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Parents' Gang Ties Endanger Their Kids, Top Cop Says

By  Erica Demarest and Emily Morris | July 1, 2013 9:55am | Updated on July 1, 2013 4:14pm

 Chicago Police Supt. Garry McCarthy speaks at a news conference Monday at the Ogden District police station.
Chicago Police Supt. Garry McCarthy speaks at a news conference Monday at the Ogden District police station.
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DNAinfo/Erica Demarest

NORTH LAWNDALE — Better parenting could have prevented several recent shootings that injured children, Chicago Police Supt. Garry McCarthy said Monday.

“I always thought when we talk about better parenting, we were talking about teaching our children right from wrong,” the city's top cop said. “But I’m starting to realize, in many cases, it means: Don’t put your children in harm’s way.”

Speaking at the Ogden District police station, 3315 W. Ogden Ave., McCarthy highlighted the Back of the Yards shooting that claimed a 5-year-old boy’s life Friday.

The boy, Sterling Sims, and his mother Chervon Brown, 31, were shot to death in their home sometime after midnight. Sims’ 11-year-old brother survived the shooting, and detectives believe the incident was narcotics-related, McCarthy said.

“When you have a 5-year-old and an 11-year-old, and you put them in an environment where an apartment is targeted because there’s large stashes of cash and narcotics, what’s the result?” the superintendent asked.

“I really don’t want to cast aspersions on people, but the incident with the 5-year-old and the mom could have been avoided,” McCarthy said. “It could have been avoided.”

McCarthy pushed for stricter gun laws on Monday, saying a mandatory penalty of three years incarceration on gun charges could help abate shootings. He also said parents need to be more mindful of where they take their children.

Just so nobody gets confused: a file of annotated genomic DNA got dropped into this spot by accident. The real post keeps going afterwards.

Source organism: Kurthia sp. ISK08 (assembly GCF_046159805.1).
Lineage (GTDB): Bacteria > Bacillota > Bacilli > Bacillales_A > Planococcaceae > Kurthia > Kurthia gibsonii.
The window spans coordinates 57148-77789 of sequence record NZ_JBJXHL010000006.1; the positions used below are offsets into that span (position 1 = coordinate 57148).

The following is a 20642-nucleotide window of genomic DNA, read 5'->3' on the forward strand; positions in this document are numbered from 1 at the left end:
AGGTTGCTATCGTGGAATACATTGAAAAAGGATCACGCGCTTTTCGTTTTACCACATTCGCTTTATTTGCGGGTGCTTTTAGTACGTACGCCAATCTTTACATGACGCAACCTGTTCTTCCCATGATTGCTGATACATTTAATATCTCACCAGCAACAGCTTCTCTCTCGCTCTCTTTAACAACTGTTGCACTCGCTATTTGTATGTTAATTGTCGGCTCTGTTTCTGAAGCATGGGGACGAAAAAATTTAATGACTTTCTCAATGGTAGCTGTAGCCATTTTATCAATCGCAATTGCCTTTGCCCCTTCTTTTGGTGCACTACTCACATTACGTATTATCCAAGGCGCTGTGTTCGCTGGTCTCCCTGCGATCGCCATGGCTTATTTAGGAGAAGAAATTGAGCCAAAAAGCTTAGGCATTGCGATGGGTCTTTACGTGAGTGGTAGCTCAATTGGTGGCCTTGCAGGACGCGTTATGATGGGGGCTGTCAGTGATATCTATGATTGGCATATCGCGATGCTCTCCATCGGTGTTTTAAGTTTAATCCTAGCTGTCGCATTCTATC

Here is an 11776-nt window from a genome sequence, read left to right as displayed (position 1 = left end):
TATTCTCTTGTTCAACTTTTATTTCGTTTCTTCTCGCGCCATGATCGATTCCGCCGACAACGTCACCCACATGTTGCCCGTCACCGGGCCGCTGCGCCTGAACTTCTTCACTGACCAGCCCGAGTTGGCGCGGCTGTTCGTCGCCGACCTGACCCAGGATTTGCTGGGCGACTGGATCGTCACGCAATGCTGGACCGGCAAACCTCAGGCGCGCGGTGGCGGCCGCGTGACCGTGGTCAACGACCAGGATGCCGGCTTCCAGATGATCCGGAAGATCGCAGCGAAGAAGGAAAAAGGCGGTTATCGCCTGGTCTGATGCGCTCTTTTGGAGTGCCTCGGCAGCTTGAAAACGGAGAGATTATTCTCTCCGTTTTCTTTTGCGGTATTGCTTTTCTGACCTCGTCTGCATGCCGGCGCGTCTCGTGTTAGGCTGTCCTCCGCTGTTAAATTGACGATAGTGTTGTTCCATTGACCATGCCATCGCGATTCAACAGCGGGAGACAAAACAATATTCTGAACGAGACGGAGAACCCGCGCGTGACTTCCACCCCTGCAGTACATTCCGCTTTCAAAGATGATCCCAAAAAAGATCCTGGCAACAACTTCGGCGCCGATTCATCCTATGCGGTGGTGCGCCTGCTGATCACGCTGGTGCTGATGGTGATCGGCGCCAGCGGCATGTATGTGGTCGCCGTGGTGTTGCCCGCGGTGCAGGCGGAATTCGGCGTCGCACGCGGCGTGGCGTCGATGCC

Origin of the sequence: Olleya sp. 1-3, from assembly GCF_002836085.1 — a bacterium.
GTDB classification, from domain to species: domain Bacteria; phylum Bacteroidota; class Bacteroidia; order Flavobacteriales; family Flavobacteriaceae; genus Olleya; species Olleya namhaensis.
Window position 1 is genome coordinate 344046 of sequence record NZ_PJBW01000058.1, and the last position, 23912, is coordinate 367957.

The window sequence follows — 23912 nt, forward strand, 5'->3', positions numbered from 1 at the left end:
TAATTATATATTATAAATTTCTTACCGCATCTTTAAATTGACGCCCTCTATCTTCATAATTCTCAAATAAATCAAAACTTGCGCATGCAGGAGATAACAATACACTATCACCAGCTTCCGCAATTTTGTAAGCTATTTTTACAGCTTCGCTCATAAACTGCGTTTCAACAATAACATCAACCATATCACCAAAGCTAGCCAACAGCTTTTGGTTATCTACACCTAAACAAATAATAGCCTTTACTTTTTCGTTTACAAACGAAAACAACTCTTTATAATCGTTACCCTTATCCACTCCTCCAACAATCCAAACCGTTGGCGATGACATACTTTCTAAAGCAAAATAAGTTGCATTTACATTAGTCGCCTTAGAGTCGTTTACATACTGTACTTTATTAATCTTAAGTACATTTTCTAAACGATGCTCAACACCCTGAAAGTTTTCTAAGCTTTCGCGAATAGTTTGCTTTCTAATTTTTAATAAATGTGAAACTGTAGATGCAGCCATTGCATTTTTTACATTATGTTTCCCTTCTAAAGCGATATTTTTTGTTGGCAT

“We’ve got example after example,” the superintendent said. “Jonylah Watkins was about the highest profile incident."

Watkins, a 6-month-old, was shot and killed in March when her father was changing the child's diaper in the 5600 block of S. Maryland Ave. Her father, Jonathan, who admitted he was an ex-gang member, was targeted for the shooting after he allegedly stole a video game from the man charged in the killing.

"Taking a 6-month-old child to the scene — I mean, [her father] is going to live with that for the rest of his life," McCarthy said.

“Or the 9-year-old whose mom was driving through rival gang territory with a gangbanger boyfriend in the front seat,” McCarthy continued, referencing the June 5 incident that injured Tykeece Hilliard.

The boyfriend “becomes a target of gunfire, and the 9-year-old gets hit in the back seat,” McCarthy said.

He also referenced a shooting incident that injured a 1-year-old boy Sunday in a park in West Englewood, saying that the owner of a vehicle the mother and child were sitting in "may, in fact, be a ranking gangbanger."

"You know, these things generally don't happen in vacuums," said McCarthy. Despite recent high-profile shootings, McCarthy said homicide, shooting and overall crime rates are down across the city.

Six months into 2013, police have recorded 184 murders. That's 76 fewer than police saw in the first half of 2012 — or about a 29 percent drop. That number also marks fewer murders recorded through the first half of 2013 than any year since 1965, police said.

Compared with the same six-month period in 2012, Chicago saw 274 fewer shootings this year, a 25 percent drop, police said.

At the end of 2012, the city drew national attention when it counted more than 500 people killed in homicides.

McCarthy attributed the 2013 rates to recent police tactics and community involvement.

"It's progress, and not victory, because one shooting or murder is unacceptable," McCarthy said. "While to date we've had fewer shootings than in recent years and fewer murders than any year since 1965, there's more work to be done, and we won't rest until everyone in Chicago enjoys the same sense of safety.”

Tactics have included "Operation Impact," where young officers work on foot patrols in high-crime areas of the city. At least 200 police have worked overtime during nightly patrols, police said.

Overall, crime in Chicago for the first half of 2013 was also down 14 percent from 2012 and down 23 percent from 2011, police said.